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Does this Shareable Quote Make my Success Look Bigger?

Spoiler alert: it does not.

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In this week’s episode of Anatomy of a Strategy, the always entertaining Ron Tite (founder of Church+State and author of Think. Do. Say.), calls out one of his pet peeves on social platforms:

Winston Churchill was an amazing politician when the world’s best leaders for 50 years and we ended up with three quotes that other people will now reference. But (today’s) thought leaders are like, “I’m just going to jump ahead. I’m not going to do the years of work that go into coming up with interesting insights or stuff that maybe somewhere I ended up with two lines that other people repeat. I’m just going to quote myself.” ..and I’m, like, what?!

Oh boy, do I hear you, Ron. At some point, we moved from sharing ideas and connecting with one another to creating “personal brands,” a trend that I’ve never felt good about.

This has become such a phenomenon that there are legions of people who call themselves Personal Brand Consultants and many of us with an audience have seen a sharp rise in pitches from publicists representing individuals:

As we discuss with Ron in the podcast, the people who are picking up their cameras and waxing poetically on the side of the road or photoshopping their own “wisdom” onto shareable images of themselves are just trying to emulate the success of people who came before them, such as Gary VaynerchukAmber MacChris Pirillo or Marques Brownlee. But as Ron astutely points out, they skip the part where you spend years, passionately sharing, learning, growing and helping others, and want to jump straight into the fame and fandom part.

I get it. We’re all looking for the same thing: dignity, love, and security. We look at Gary and Amber and crew and think, “Man…they have all sorts of people adoring them and listening to them and this helps them build their careers. I want that, too.” And, yes, each and every one of the people you follow – whom the PR folks call “influencers” – has that stuff, but many of them toiled away for years and years, without any inkling that the efforts would lead to their success.

Ron brings up a mutual friend, Mitch Joel (whom we’re sitting down with this week for the podcast! Excited!), pointing out that he has published over 700 episodes of his podcast, Six Pixels of Separation. That’s amazing! He started Six Pixels IN SEPTEMBER 2003!!! Most people didn’t even know what a podcast was and how to listen to one. Mitch started the podcast because he was excited about the conversations he was having and he liked the medium. It took YEARS – like 10 years – for podcasts to hit a stride and start to become broadly adopted. If Mitch was in it for the fame, he would have given up long before that point. But he wasn’t.

And this is the point of all of this. What motivates you to make those videos that you’re posting to LinkedIn? Or start that podcast in 2020 (an oft-heard resolution this decade!)? If it’s the fame, the adoration, the success (or veneer of it), the followers, or other vanity metrics, then it’s going to be obvious to everyone who comes across your content and it will do the opposite of what you want it to do.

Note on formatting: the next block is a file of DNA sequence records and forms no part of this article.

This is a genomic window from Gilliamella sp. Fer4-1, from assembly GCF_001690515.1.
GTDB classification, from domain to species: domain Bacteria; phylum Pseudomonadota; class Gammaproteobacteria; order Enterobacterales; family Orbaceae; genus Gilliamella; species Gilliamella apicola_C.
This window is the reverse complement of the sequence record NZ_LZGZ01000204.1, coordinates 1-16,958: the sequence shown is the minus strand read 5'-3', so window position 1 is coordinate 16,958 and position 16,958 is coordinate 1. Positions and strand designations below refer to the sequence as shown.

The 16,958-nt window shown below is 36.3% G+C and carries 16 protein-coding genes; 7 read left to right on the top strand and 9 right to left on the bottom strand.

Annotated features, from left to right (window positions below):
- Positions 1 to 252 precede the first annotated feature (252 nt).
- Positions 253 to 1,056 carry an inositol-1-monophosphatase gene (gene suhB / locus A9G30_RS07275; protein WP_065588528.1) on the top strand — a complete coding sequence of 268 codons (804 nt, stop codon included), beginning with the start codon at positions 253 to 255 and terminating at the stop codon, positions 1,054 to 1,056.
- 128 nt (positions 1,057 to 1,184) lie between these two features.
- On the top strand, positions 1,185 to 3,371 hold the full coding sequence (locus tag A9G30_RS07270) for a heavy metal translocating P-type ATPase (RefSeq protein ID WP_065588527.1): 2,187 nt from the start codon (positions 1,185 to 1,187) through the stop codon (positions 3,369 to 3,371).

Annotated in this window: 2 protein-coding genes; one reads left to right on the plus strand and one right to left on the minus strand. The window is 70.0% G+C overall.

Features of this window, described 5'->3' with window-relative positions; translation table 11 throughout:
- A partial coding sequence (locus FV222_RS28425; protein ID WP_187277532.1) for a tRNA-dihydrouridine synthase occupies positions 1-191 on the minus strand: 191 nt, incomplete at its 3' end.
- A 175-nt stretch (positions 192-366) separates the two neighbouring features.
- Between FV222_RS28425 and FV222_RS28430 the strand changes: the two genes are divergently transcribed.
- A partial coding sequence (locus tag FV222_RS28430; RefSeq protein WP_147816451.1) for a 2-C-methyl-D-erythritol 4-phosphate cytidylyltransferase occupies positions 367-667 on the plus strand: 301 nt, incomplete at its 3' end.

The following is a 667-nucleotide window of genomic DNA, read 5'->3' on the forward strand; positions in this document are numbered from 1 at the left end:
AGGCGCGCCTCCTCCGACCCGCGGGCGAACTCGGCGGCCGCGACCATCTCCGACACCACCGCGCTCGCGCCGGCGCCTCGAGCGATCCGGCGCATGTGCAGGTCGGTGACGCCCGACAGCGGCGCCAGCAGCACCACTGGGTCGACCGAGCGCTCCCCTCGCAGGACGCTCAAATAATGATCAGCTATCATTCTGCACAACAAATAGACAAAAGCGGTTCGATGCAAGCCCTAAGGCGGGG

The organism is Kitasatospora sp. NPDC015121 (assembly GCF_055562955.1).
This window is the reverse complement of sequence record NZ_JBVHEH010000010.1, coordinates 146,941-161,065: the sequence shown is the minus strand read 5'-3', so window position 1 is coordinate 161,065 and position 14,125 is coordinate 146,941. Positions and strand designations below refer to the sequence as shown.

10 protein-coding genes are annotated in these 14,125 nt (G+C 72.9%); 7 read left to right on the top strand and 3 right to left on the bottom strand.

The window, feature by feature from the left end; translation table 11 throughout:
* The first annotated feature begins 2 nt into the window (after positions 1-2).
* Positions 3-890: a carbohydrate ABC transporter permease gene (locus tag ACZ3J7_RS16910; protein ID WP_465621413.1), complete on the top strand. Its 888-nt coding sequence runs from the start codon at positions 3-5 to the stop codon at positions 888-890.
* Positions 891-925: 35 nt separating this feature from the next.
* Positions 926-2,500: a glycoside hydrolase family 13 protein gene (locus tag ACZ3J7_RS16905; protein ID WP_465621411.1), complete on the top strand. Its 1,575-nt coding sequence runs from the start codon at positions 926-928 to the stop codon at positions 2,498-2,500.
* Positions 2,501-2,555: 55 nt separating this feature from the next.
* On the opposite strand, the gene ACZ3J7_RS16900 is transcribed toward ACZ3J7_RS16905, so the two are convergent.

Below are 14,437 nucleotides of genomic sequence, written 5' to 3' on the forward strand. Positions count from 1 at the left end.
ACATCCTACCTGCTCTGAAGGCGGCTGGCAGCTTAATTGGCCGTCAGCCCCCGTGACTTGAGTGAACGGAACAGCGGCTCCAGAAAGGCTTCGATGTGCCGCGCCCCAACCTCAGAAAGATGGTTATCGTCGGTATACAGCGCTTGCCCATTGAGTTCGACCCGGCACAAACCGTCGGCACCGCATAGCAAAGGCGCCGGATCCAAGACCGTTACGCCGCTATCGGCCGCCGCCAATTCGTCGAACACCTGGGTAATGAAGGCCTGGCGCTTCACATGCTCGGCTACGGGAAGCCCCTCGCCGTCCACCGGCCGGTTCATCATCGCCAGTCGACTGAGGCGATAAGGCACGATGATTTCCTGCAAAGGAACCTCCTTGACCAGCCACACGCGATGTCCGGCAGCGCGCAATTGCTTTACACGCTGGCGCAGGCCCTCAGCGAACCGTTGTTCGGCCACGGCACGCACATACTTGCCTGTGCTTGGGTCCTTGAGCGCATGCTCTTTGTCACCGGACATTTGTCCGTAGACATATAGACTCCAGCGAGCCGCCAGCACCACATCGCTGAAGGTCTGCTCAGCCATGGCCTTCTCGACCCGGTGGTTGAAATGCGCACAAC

In other words:

If you’re creating content to gain followers or fame, you’re doing it for the wrong reasons and everyone will smell it from miles away.

Creating quotables of yourself is a form of what is called virtue-signaling. It’s right up there with sharing photos of yourself in business class seats, posing with your sports car, or humble-bragging about your enormous donations to the cause du jour.

In Think. Do. Say. (a hella fun read + VERY quotable), Ron outlines the importance of the thinking and doing part. Yes, feel free to say, but the saying shouldn’t precede the thinking and doing, which, if done right, will be said by others.

Let others quote you. Share because you’re passionate about that thing that you’ve learned firsthand, not to signal how knowledgeable you are. Drop the brag off of the humblebrag. Find that thing that you can really offer the world (as Nilofer Merchant calls your Onlyness) and share it. And share it because you love sharing it, because it may take a LONG time to find an audience for it.

Think of it like this: instead of dancing like nobody’s watching, post like nobody’s reading.

The thing that you think is the most trivial may be what someone else is looking for. You won’t need a personal brand consultant or a publicist when you land on this.

We’re all just human beings trying to find dignity, love, and security. You won’t find it trying to fast track fame, copying someone else’s style, or signaling virtue. You’ll find it where you’ll find it, which is as much as I know about this stuff…but Ron Tite has some cool things to say about it, too.

This article was originally published on LinkedIn.com

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